Jade Rasif Interview
Whether you live on the internet or under a rock, you’ve probably heard of Jade Rasif. The resident DJ of Get Juiced is known as the queen of unfiltered tales, as she shares most of her life on Millennials of Singapore’s YouTube channel.
Since we last caught up with Jade in January, we’ve learnt how she got her ex-boyfriend fired after they broke up over chicken drumsticks as well as her personal stance regarding Monica Baey’s sexual harassment case.
This time, we invited Jade down to our office to recreate her clubbing makeup look on camera. While we were at it, we pried into her personal life to find out more on her career as a DJ, rabak things that have happened while she was spinning and flirting tips she has to offer.
What are your favourite clubs?
What’s the most rabak thing that has happened while you were DJ-ing?
So, after I finished DJ-ing, there was this girl, and she was the resident DJ of a club. As I was walking away from the console—’cause she was really rude, she had slammed my laptop down and everything—I turned around and gave her the finger. She took my hair, pulled me down and slammed me straight on the floor, with my bag and my heels.
And then, I called the police. You should have read the police report. “Resident DJ of club said that I had big breasts, she posted this on Twitter. That night when I went to DJ with her, she pulled my hair, slammed me on the table and called me a ‘Thai plastic bag’.”
Who was the last person you drunk texted?
The most recent person I drunk texted was myself. I texted, “Where are you?” and then I replied, “I’m home.” When I saw it the next morning, I was like, “Oh no.”
What’s the weirdest message someone has slid into your DMs?
The nice thing about Real Talk is that we’ve been friends for such a long time. We actually have this group chat and it contains all the weirdest things I’ve ever been DM-ed.
Recently, I screenshot a new one for the group chat. It was this guy who messaged me and was like, “Let’s have sex in [sic] rainforest.” And I was like, “Wow… amazing.”
What’s the worst pick-up line you’ve heard?
Ugh… I’ve heard a lot of bad ones. I feel like there’s just a universal standard of bad pick-up lines. They’re all just bad, it plateaus on a level of bad. Personally, I like it when a guy’s just honest and is like, “Hi, how are you?” and I’ll be like, “I’m fine,” and the conversation can start from there.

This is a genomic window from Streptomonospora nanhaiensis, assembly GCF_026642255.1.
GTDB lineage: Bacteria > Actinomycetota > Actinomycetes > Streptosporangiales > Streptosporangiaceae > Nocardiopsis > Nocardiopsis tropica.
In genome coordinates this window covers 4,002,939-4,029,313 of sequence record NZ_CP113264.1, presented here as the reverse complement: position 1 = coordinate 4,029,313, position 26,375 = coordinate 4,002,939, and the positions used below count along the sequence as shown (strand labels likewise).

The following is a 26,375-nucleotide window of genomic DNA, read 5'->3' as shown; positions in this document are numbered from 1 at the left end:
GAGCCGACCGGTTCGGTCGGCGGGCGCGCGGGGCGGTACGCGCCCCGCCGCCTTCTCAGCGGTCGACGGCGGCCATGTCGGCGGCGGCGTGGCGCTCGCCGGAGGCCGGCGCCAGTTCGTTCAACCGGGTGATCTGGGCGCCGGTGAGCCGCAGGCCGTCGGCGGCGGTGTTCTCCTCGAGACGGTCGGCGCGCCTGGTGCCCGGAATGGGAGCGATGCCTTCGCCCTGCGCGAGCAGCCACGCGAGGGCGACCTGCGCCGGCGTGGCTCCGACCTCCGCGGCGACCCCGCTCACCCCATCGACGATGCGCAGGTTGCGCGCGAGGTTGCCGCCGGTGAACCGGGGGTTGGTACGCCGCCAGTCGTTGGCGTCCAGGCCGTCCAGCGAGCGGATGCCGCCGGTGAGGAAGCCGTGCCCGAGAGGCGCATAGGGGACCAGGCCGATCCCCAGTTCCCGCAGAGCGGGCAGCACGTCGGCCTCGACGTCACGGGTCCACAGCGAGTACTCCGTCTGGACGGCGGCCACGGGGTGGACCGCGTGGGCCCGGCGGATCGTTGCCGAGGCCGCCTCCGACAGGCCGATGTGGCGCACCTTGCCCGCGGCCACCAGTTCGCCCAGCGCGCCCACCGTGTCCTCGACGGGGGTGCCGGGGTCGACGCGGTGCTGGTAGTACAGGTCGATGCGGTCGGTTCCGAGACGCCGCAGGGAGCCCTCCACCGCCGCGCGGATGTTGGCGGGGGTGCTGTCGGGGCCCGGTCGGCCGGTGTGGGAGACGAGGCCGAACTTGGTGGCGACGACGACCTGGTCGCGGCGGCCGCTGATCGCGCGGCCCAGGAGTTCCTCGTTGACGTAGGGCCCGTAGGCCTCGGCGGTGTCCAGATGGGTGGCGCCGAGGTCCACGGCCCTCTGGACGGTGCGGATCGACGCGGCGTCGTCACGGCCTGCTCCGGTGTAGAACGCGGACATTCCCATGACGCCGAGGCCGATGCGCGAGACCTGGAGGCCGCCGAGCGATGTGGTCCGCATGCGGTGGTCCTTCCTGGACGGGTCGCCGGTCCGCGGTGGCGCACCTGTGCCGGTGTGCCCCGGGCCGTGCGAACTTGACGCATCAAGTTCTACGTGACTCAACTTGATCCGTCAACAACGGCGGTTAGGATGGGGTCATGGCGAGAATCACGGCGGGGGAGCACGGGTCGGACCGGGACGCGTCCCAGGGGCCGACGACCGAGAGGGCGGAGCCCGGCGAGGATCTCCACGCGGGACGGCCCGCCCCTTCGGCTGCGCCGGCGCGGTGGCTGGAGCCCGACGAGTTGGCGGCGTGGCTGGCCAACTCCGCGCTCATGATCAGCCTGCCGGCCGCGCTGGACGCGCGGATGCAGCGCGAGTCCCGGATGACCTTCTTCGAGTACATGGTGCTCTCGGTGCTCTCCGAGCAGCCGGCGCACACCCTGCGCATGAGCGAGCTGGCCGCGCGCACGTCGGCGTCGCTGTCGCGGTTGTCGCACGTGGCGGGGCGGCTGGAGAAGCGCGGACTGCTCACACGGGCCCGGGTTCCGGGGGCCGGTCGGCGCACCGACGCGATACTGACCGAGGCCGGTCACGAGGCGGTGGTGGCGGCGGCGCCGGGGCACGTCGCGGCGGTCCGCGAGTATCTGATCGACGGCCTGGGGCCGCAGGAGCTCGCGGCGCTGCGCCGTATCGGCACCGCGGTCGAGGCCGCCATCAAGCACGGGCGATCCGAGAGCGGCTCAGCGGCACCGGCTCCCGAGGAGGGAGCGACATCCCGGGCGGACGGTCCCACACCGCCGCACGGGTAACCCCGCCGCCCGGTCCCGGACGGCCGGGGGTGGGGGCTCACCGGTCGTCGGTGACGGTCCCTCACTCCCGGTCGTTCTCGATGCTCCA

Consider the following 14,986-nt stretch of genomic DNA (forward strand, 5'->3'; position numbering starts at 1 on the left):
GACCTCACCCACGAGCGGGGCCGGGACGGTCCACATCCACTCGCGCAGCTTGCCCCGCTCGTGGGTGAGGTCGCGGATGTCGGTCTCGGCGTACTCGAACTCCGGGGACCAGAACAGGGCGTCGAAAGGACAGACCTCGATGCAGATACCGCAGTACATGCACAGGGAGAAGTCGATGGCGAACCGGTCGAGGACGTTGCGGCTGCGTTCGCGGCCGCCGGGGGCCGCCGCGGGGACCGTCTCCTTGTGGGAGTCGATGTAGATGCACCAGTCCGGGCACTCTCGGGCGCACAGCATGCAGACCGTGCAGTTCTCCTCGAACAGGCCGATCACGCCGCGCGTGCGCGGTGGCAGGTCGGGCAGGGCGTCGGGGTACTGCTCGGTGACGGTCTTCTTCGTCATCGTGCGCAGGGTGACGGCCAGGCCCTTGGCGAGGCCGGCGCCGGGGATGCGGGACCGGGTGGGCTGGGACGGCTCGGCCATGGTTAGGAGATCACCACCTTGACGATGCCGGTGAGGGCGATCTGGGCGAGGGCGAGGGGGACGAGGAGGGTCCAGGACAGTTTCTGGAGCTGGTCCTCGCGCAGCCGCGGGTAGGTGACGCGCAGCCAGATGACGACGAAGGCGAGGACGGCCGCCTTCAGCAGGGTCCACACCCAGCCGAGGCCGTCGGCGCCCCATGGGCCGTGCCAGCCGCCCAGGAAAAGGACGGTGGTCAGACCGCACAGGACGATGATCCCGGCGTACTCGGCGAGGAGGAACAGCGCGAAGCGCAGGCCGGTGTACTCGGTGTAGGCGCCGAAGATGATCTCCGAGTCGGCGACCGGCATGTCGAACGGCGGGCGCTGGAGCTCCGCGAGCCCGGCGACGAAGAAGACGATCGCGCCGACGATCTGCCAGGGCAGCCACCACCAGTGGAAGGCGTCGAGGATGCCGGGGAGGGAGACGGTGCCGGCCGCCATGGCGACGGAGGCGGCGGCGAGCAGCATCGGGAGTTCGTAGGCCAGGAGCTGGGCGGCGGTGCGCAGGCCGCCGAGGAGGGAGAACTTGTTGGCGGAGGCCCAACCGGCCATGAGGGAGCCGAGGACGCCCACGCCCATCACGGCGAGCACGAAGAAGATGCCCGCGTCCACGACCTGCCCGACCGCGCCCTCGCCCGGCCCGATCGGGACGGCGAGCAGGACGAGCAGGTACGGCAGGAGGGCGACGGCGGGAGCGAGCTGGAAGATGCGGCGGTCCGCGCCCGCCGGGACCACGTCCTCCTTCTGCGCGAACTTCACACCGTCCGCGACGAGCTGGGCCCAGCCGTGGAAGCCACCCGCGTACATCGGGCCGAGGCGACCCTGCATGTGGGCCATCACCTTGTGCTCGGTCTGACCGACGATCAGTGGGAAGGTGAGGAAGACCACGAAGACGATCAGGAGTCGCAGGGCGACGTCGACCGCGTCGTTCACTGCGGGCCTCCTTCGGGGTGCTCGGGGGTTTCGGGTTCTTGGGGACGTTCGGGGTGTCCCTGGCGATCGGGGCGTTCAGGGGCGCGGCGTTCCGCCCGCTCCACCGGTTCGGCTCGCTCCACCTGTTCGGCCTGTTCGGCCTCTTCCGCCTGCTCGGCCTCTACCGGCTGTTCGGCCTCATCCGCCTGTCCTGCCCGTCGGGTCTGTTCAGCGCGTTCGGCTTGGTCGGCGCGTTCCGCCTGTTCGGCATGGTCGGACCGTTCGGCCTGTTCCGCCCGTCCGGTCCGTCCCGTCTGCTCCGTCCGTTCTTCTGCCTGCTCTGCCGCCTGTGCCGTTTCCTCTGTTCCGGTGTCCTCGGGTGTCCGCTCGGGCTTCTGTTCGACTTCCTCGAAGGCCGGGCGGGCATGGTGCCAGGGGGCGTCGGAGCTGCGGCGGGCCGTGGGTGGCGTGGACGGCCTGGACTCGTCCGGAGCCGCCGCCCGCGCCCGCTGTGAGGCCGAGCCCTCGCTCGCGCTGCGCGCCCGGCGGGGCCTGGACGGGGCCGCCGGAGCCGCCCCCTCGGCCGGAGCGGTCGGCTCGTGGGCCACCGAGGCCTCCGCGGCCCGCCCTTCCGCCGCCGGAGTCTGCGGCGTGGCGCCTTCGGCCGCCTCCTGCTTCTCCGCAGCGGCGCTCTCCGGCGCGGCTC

If you’re a guy and you don’t know how to continue the conversation, maybe you can say, “Ugh, been working the whole day, earning all these stacks of cash. Do you know where the car park is? Can’t find my Lamborghini.”
Do you have any flirting tips?
If you want a guy to talk to you, try this trick that I use. Do your makeup just a little bit ‘off’, you know, like a little black smudge or something. Then you can be like, “Oh, uh, how’s my makeup?” They have to help you fix it, in which case they have to touch your face.
That will be a conversation starter if you want to get a guy to talk to you. And it kind of tells you which guys are honest. If they’re totally dishonest and are like, “Oh, your makeup’s fine,” then you know they’re liars.
On a scale of 1 to 10, how vain would you rate yourself?
I would rate myself a 10. I really love getting my face ready, and I love beauty. As in, I don’t stare at myself like, “Wow, she’s gorgeous.” But I love beautiful girls. I’ll go on Instagram and I’ll perv all over Saffron. I’ll be like, “Ughhh, Saffron you’re so pretty.”
I like beautiful things, looking at beautiful things. I like looking at makeup that’s done well. Other people’s, not mine. I like thinking I reach some close approximation. I like Narelle Kheng’s face, it’s very beautiful. Mirchelley does such beautiful makeup.
What is your approach to makeup?
Every girl has a different sort of goal with their makeup. For me personally, I use makeup because when I put on makeup in the morning, it’s like my “me time”. I have scented candles in my bathroom. I have music. I watch a video. And then I get my makeup done. I really don’t like doing makeup if I have to rush it, but you know, sometimes I have no choice.
When did you start getting into makeup?
I started wearing makeup in secondary school and we weren’t allowed to wear makeup to school. I used to do it anyway, but I had to make it look really natural because I had to sneak it past the teachers. Whenever they found out, I would be so embarrassed because they would call me out: “Jade, are you wearing makeup?” “Yes, sorry cher, I hao lian (‘show-off’ in Hokkien).”
How did you learn to become more daring in such a conservative society?
When I was growing up, I didn’t go to a local secondary school. I was in an international school, so everybody there was kind of like me. Then when I went to university, I realised that people were a lot more conservative, and the things that I was saying were actually a little bit shocking. Pleasantly surprising to distasteful, anywhere along that scale.
I never really realised how candid I was being. Since then, I’ve learnt to tone it down and sort of watch what I say, but people still say I’m pretty candid. I’m trying not to be as much, for the sake of public decency.
Jade Rasif On Beauty And Her Career
Cover image: Source